As much as we would like to trust everybody, it’s not a safe world. Taking precautions and encouraging your agent to do likewise is a smart home sales step. Your agent will appreciate your support and concern, you will be less likely to be victimized and your home will benefit from the extra attention.

Nick

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6 Tips for the Safe Realtor

Posted on 15 March 2008 by admin

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Kevin Bilberry asked:

In the haste to make a sale, many realtors have forgotten that their safety is more important than any amount of commission. Realtors have been robbed, beaten, raped and murdered while showing homes. The isolated nature of an empty house makes it easy for people to be assaulted without the neighbors knowing. Here are a few tips to make your safety a priority while still closing sales.

1. Take a self-defense course

Good self defense courses don’t generally teach you fancy moves to make someone wish they’d never touched you. The aim is to teach you to be more aware of your surroundings and more aware of your body and what it can do to protect you. Attitude is a big component of self-defense. Also, the course will teach you a few good strategies – holds, blocks and kicks that will get you free from someone’s grip and RUN. Don’t try to be a hero, just get away and out of the house.

2. Don’t take anything at face value

Murderers and rapists are most often not slavering creatures hiding behind bushes and in scuzzy alleyways. They can be well-dressed, have a wife, have a husband, have kids, prefer their tea with lemon. In short, they’re just as human as the non-rapist and can’t be distinguished by looks alone. Don’t trust someone just because they dress in an Armani suit. Do background checks and note their I.D. numbers, license plate numbers and other identifying characteristics.

3. Let someone know

Actually, let several someones know. Where you are going, who you’re going with and how long you plan to be. Leave information with your office, friends and family. Let the client know that other people know where you’ve gone and who with.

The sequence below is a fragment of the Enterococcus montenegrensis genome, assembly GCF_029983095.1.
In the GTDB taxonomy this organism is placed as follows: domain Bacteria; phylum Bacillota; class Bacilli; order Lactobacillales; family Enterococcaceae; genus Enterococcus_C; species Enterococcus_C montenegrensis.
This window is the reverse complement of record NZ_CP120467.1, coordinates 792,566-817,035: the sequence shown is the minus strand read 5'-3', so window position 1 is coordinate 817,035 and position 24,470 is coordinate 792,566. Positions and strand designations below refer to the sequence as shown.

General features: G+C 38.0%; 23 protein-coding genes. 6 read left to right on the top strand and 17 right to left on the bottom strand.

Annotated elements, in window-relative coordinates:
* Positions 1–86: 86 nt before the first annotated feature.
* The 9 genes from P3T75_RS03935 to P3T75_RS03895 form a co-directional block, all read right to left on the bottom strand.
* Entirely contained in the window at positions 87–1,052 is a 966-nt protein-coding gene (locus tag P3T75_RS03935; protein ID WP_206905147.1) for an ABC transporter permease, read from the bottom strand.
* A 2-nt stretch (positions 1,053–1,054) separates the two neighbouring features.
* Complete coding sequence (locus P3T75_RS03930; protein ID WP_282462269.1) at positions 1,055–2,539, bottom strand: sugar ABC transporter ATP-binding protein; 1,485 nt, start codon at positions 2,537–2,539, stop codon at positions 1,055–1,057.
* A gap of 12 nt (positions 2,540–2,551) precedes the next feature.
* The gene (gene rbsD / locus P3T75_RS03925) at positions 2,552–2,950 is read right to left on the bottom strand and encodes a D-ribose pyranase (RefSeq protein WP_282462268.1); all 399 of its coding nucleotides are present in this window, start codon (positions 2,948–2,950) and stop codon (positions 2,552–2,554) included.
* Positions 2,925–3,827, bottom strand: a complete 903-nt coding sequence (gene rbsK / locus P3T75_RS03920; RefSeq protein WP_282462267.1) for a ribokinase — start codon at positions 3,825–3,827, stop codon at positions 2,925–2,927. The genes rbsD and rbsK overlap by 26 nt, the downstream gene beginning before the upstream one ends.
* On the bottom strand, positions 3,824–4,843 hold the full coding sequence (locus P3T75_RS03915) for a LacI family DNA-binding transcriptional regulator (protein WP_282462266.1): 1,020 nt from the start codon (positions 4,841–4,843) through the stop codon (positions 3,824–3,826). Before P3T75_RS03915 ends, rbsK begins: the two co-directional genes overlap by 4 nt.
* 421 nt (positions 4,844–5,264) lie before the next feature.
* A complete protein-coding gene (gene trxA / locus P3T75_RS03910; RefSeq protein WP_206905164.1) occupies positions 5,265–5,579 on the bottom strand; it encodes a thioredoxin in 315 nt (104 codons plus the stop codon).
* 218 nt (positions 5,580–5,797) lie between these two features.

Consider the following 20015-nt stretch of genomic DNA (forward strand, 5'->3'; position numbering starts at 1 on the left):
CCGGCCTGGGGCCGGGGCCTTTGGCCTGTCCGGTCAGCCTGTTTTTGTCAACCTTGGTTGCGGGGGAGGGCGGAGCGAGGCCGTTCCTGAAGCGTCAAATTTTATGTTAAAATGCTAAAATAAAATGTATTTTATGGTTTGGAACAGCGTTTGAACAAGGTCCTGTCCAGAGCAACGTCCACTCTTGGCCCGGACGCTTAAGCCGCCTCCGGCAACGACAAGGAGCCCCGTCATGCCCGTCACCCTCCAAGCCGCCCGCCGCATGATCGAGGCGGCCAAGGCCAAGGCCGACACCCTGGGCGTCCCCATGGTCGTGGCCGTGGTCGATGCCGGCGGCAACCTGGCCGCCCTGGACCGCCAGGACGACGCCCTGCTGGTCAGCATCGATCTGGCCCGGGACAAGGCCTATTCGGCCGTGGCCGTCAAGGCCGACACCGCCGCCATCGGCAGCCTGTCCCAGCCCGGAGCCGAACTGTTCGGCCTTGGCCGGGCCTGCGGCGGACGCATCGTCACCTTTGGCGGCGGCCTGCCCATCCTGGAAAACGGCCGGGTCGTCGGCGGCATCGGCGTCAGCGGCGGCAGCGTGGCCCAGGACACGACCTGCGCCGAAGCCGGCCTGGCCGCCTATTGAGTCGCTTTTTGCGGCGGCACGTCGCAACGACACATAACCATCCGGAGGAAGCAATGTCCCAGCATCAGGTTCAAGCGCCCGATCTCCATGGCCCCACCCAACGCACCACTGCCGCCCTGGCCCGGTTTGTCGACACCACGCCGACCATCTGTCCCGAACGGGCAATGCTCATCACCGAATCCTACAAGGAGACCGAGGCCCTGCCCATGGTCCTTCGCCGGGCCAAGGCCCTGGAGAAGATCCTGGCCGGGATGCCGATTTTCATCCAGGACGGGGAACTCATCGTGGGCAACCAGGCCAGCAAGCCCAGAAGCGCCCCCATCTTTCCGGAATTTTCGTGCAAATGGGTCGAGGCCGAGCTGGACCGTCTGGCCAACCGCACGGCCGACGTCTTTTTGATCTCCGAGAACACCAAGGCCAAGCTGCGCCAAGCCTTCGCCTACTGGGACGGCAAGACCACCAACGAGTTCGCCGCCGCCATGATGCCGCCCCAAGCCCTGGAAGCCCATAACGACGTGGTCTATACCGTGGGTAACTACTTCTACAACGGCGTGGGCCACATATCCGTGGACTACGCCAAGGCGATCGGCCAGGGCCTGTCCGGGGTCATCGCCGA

4. Take someone with you

Would you rather deal with the awkwardness of having someone there who is obviously there for safety or end up being taken advantage of in the worst possible way? Would you rather risk being alone with someone you don’t know in an isolated setting or delay a prospective sale long enough to get someone to go with you? If it makes you feel better, you can have them pretend that they’re a junior realtor coming along for experience or whatever – just bring someone with you.

5. Choose defensive instruments carefully

Pepper spray only works if it’s aimed in the right direction and has a directed stream. Some jurisdictions place limits on pepper spray possession and usage – be aware of your rights and responsibilities. A travel bottle of hairspray may also produce unpleasant sensations in the eyes of an attacker and it’s legal just about everywhere.

On guns: Many law enforcement personnel recommend against carrying a gun because of the liability and in some places, it’s illegal (Canada). If you decide to go this route, don’t just go out and get a gun; learn how to use, clean, carry, and store it safely. Also, learn the laws of your area concerning gun usage for self defense. If you don’t know how to handle a loaded weapon and when to use it, then you have no business carrying it around with you.

6. Trust your gut

It’s been said a million times before, but it’s still true. If something gives you a bad feeling, GET OUT. No sale is worth your life or your physical well being. Read Gavin de Becker’s “Gift of Fear” for more information on trusting your instincts. Sometimes it may play you false, but most people have a decently developed sense of what is right and what isn’t, even if their conscious mind isn’t aware of that fact.

Jane